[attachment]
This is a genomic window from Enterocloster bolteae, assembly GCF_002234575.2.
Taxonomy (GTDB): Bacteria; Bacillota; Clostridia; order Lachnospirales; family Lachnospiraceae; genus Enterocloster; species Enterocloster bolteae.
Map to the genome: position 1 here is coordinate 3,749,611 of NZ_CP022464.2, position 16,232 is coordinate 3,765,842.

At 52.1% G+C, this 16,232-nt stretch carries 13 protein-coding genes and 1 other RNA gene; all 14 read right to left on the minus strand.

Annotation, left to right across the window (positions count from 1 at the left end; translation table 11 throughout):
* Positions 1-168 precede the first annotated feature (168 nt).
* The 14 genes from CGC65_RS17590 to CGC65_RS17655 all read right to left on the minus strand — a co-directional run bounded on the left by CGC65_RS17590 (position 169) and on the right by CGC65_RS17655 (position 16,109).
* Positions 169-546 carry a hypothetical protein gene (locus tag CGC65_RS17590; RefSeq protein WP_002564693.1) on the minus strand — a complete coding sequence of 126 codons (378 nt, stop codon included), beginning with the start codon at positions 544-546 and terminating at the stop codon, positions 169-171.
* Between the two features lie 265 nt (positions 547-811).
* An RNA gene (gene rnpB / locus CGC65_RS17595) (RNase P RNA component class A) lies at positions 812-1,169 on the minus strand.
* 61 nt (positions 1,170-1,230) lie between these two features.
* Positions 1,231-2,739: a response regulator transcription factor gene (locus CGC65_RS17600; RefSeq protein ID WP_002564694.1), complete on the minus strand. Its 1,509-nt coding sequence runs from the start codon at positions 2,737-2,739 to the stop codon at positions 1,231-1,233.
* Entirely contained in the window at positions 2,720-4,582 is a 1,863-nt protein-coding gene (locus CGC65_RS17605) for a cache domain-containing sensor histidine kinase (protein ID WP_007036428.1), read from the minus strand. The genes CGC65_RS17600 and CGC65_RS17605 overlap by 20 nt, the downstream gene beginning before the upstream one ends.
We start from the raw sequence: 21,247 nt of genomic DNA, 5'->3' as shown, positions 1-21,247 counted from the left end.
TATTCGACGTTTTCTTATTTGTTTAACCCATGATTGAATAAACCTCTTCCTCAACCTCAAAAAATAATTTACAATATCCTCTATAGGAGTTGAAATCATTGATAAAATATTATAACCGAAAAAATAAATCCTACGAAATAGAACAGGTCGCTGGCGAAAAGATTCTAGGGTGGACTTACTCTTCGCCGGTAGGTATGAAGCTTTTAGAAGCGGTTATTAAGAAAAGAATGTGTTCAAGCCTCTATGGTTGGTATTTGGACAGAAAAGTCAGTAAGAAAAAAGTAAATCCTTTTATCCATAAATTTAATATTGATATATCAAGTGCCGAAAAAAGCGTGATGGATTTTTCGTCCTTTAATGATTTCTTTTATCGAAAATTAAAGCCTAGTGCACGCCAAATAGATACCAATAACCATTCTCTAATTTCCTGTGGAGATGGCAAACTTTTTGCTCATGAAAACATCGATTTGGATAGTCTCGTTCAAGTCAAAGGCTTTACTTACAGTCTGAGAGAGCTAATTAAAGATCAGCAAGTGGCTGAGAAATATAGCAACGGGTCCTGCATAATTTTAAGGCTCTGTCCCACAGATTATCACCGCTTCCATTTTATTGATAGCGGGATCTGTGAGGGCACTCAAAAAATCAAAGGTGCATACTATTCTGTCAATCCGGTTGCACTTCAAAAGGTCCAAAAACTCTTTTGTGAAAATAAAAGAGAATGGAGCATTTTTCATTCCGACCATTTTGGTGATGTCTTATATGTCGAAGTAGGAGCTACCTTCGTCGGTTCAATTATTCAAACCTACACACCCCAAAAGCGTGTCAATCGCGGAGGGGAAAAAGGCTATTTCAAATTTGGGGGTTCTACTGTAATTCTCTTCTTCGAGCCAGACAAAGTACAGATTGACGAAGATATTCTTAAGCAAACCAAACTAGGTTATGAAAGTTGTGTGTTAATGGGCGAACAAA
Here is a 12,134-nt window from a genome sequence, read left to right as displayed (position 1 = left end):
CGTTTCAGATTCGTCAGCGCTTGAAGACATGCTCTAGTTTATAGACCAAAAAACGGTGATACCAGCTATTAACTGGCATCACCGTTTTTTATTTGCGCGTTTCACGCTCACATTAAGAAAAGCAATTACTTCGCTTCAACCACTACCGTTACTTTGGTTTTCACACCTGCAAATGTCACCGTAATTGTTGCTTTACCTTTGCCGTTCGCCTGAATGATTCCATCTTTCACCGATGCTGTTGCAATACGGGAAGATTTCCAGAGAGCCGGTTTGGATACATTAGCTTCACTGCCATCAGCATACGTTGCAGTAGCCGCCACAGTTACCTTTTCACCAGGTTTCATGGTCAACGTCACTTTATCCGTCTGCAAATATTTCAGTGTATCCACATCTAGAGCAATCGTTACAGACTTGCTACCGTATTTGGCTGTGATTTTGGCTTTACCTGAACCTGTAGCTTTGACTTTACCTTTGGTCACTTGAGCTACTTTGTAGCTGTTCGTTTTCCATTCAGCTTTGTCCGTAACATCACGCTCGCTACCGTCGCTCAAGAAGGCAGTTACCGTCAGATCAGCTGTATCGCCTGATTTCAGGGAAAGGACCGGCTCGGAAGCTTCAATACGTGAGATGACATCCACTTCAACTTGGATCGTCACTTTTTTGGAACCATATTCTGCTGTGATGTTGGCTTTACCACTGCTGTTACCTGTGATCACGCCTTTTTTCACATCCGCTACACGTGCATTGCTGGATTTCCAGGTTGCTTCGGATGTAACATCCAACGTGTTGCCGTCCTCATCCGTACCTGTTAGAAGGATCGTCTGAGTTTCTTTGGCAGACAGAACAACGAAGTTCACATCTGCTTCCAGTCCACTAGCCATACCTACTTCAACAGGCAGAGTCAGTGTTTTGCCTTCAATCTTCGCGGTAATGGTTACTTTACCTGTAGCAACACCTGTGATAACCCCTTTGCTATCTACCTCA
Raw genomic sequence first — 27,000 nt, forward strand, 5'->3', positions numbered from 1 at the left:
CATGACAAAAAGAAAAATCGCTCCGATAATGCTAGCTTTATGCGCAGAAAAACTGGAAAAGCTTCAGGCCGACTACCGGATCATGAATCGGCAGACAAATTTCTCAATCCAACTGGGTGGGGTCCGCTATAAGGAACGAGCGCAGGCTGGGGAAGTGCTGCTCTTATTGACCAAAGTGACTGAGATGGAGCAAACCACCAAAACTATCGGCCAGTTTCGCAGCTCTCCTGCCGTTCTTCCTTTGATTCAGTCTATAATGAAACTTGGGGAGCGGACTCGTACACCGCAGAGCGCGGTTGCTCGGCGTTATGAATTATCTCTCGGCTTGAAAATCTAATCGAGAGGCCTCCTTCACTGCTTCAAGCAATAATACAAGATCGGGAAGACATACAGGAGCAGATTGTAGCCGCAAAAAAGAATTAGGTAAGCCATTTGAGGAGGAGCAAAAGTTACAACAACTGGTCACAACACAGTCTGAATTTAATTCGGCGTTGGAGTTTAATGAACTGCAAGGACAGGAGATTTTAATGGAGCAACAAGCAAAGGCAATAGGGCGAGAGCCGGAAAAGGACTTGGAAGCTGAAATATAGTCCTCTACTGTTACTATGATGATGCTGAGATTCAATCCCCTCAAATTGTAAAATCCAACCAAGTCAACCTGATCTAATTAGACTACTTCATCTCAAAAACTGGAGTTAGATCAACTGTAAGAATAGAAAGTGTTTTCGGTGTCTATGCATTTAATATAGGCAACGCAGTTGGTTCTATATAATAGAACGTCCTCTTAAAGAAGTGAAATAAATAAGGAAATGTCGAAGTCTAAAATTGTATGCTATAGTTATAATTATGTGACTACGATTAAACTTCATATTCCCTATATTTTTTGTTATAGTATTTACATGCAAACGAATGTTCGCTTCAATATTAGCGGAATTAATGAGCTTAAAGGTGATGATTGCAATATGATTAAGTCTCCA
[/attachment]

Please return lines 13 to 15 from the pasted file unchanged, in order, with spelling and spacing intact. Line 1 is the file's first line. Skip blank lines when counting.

* Entirely contained in the window at positions 2,720-4,582 is a 1,863-nt protein-coding gene (locus CGC65_RS17605) for a cache domain-containing sensor histidine kinase (protein ID WP_007036428.1), read from the minus strand. The genes CGC65_RS17600 and CGC65_RS17605 overlap by 20 nt, the downstream gene beginning before the upstream one ends.
We start from the raw sequence: 21,247 nt of genomic DNA, 5'->3' as shown, positions 1-21,247 counted from the left end.
TATTCGACGTTTTCTTATTTGTTTAACCCATGATTGAATAAACCTCTTCCTCAACCTCAAAAAATAATTTACAATATCCTCTATAGGAGTTGAAATCATTGATAAAATATTATAACCGAAAAAATAAATCCTACGAAATAGAACAGGTCGCTGGCGAAAAGATTCTAGGGTGGACTTACTCTTCGCCGGTAGGTATGAAGCTTTTAGAAGCGGTTATTAAGAAAAGAATGTGTTCAAGCCTCTATGGTTGGTATTTGGACAGAAAAGTCAGTAAGAAAAAAGTAAATCCTTTTATCCATAAATTTAATATTGATATATCAAGTGCCGAAAAAAGCGTGATGGATTTTTCGTCCTTTAATGATTTCTTTTATCGAAAATTAAAGCCTAGTGCACGCCAAATAGATACCAATAACCATTCTCTAATTTCCTGTGGAGATGGCAAACTTTTTGCTCATGAAAACATCGATTTGGATAGTCTCGTTCAAGTCAAAGGCTTTACTTACAGTCTGAGAGAGCTAATTAAAGATCAGCAAGTGGCTGAGAAATATAGCAACGGGTCCTGCATAATTTTAAGGCTCTGTCCCACAGATTATCACCGCTTCCATTTTATTGATAGCGGGATCTGTGAGGGCACTCAAAAAATCAAAGGTGCATACTATTCTGTCAATCCGGTTGCACTTCAAAAGGTCCAAAAACTCTTTTGTGAAAATAAAAGAGAATGGAGCATTTTTCATTCCGACCATTTTGGTGATGTCTTATATGTCGAAGTAGGAGCTACCTTCGTCGGTTCAATTATTCAAACCTACACACCCCAAAAGCGTGTCAATCGCGGAGGGGAAAAAGGCTATTTCAAATTTGGGGGTTCTACTGTAATTCTCTTCTTCGAGCCAGACAAAGTACAGATTGACGAAGATATTCTTAAGCAAACCAAACTAGGTTATGAAAGTTGTGTGTTAATGGGCGAACAAA